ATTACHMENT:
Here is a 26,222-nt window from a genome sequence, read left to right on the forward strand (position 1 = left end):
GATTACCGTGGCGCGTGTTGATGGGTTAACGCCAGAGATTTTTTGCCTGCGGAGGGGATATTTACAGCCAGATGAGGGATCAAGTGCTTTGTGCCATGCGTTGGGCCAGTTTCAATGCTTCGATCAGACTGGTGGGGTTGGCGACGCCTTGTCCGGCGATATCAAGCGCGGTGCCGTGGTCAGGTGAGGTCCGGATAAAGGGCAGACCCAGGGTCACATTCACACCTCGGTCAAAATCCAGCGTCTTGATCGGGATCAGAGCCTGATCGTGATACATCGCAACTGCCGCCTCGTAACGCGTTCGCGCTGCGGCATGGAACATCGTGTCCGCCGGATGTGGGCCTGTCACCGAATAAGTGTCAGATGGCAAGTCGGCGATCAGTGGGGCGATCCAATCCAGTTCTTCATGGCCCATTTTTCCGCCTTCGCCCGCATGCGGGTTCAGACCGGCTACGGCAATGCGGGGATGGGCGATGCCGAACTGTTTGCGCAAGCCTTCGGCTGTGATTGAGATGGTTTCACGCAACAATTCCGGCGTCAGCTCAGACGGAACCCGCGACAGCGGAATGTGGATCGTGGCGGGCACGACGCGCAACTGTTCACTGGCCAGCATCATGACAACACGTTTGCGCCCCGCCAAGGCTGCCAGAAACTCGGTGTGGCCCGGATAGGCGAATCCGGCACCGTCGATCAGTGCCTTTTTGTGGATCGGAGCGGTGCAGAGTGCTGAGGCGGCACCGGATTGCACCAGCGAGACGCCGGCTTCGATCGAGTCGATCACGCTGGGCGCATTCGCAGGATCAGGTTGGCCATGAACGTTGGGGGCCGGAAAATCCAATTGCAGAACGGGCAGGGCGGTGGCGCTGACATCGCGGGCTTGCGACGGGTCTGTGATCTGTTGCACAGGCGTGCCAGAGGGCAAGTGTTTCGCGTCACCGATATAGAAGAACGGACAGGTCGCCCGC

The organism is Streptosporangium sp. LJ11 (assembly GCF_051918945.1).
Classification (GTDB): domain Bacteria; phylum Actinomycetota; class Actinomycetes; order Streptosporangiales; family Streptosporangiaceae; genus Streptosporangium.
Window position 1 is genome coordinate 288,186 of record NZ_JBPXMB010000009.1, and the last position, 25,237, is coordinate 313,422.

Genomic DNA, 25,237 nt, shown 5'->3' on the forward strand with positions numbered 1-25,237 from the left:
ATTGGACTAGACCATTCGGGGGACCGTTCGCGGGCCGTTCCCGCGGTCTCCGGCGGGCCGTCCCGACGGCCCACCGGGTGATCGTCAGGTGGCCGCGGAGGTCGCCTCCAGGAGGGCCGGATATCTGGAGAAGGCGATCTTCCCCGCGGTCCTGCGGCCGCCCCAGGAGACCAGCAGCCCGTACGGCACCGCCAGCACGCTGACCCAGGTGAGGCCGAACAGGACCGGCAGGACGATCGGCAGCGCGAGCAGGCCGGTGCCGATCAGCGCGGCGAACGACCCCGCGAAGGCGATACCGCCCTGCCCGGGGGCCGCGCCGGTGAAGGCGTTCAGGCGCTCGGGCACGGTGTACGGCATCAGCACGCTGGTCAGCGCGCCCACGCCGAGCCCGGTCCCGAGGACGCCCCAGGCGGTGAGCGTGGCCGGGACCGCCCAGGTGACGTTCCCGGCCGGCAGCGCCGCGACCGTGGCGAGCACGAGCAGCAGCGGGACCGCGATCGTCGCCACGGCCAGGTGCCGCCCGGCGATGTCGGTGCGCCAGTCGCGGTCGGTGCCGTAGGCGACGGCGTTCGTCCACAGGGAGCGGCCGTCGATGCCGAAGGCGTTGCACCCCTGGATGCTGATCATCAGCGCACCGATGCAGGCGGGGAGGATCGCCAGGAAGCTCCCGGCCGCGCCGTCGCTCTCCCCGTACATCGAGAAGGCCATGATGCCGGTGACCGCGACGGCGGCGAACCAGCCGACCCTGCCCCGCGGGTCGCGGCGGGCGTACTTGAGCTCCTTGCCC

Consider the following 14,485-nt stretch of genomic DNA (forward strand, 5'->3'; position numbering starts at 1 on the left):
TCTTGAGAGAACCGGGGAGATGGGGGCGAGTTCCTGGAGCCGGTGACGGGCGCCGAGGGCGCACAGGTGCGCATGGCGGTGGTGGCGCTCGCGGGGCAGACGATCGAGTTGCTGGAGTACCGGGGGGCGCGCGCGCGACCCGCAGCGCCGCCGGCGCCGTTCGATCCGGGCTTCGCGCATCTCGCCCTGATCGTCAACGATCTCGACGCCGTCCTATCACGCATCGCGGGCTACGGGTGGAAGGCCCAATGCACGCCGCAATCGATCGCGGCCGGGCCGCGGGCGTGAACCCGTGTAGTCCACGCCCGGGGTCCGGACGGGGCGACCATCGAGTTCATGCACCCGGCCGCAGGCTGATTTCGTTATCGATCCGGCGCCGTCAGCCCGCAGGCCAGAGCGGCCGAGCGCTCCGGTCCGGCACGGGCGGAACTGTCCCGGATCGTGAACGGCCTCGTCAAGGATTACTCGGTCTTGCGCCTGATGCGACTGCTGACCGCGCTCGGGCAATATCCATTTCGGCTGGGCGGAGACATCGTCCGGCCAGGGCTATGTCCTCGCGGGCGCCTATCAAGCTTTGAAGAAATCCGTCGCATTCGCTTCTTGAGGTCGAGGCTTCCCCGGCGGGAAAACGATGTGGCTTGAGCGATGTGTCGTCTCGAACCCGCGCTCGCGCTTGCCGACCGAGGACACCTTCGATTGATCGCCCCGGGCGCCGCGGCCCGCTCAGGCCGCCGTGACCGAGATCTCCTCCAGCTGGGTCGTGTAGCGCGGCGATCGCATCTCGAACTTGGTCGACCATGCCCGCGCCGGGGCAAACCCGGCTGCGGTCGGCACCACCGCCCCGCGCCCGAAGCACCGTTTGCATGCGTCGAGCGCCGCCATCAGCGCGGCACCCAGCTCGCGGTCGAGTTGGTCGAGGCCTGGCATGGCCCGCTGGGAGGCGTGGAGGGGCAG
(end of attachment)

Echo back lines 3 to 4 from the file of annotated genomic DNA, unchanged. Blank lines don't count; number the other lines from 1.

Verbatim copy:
The organism is Streptosporangium sp. LJ11 (assembly GCF_051918945.1).
Classification (GTDB): domain Bacteria; phylum Actinomycetota; class Actinomycetes; order Streptosporangiales; family Streptosporangiaceae; genus Streptosporangium.